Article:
Board diversity solutions need to go furtherAustralian Human Rights Commission13 August, 2009Media contact: Brinsley Marlay
Although the Diversity on Boards of Directors report, released today, is useful in furthering discussion about the lack of female representation in leadership in the private sector, Sex Discrimination Commissioner, Elizabeth Broderick, said she is concerned a number of the suggestions in the report have already been tried, and have failed to deliver a better gender mix on Boards.
If we are to expect better results, then we must move on from those strategies that are not working and try others - because, as long as women remain under-represented at the most senior levels of the private sector, women all across Australia continue to be marginalised," Commissioner Broderick said.
The report encourages companies to make their appointment processes more structured and open, to keep the composition of boards under review, and to develop processes for evaluating skills and the performance of directors.
Ms Broderick said it was time for approaches that will guarantee progress towards gender equality in the marketplace, including consideration of voluntary targets, quotas, compacts between government and business with financial incentives, and gender equality standards for companies doing government work.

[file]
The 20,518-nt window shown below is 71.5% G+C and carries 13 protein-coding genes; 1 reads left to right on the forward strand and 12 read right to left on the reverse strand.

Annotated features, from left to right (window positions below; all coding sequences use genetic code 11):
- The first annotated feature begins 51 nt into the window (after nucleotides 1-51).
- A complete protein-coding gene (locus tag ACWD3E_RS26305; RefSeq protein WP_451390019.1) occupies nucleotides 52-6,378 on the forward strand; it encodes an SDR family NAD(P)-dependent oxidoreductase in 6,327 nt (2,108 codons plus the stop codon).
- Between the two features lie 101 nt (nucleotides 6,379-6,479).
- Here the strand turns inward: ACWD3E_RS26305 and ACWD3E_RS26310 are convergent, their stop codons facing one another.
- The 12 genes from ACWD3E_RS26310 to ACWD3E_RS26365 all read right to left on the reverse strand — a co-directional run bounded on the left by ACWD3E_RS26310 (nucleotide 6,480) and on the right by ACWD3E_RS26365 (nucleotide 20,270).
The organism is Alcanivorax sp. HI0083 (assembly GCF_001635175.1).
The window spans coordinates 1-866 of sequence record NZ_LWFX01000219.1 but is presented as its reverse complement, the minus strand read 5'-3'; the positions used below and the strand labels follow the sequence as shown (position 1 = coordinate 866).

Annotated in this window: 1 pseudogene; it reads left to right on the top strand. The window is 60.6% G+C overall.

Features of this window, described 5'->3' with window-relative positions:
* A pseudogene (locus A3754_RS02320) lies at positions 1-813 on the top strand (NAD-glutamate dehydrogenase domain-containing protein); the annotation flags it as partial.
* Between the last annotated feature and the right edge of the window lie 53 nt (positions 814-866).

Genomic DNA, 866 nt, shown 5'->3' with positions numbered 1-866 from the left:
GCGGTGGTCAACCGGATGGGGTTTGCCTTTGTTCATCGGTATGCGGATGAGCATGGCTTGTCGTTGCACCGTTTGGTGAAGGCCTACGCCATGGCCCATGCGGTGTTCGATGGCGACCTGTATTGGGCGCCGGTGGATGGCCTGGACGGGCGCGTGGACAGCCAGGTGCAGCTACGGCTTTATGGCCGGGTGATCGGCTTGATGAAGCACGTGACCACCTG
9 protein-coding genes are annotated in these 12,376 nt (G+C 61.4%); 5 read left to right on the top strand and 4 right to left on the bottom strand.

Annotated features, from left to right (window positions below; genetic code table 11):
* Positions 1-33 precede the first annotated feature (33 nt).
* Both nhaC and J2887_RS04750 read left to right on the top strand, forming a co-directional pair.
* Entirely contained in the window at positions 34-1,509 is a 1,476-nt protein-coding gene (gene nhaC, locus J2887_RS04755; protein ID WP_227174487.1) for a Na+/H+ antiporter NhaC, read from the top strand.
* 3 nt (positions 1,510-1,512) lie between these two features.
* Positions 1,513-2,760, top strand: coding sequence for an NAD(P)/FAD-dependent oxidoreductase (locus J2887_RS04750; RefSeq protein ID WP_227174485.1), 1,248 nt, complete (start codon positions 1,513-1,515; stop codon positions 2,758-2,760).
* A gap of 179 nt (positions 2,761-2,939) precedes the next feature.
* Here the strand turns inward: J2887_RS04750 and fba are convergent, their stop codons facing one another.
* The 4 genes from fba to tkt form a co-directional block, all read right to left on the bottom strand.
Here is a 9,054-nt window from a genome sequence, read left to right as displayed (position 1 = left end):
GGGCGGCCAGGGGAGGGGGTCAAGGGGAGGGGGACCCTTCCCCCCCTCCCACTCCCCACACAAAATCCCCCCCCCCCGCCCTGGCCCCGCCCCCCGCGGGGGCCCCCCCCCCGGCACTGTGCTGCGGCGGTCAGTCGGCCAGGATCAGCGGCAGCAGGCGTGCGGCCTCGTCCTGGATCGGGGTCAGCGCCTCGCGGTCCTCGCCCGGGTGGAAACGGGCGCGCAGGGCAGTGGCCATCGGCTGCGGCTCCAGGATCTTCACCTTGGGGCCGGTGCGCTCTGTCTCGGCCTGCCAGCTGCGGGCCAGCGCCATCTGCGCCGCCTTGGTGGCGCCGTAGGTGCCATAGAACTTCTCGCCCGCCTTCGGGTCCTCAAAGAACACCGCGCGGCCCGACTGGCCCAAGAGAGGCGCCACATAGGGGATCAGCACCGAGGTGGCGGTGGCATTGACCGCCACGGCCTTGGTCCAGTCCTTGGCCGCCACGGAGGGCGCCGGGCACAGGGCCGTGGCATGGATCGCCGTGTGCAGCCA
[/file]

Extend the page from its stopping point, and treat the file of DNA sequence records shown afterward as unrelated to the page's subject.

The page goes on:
"If we are to create sustainable high performance organisations that deliver, not just for business, but also the national economy, we cannot afford to waste the talents of over half our citizens, said the Commissioner.
I cannot say this often enough - there is a serious leakage of female talent in this country and, without frank discussion and significant intervention - by government and by business - the number of women progressing in the workplace will shrink even further, the Commissioner said.
The Diversity on Boards of Directors report noted the decline in the number of female directors of ASX top 200 companies from 8.7 percent in 2006 to 8.3 percent in 2008, and senior line management roles held by women from 7.4 percent in 2006 to only 5.9 percent today.
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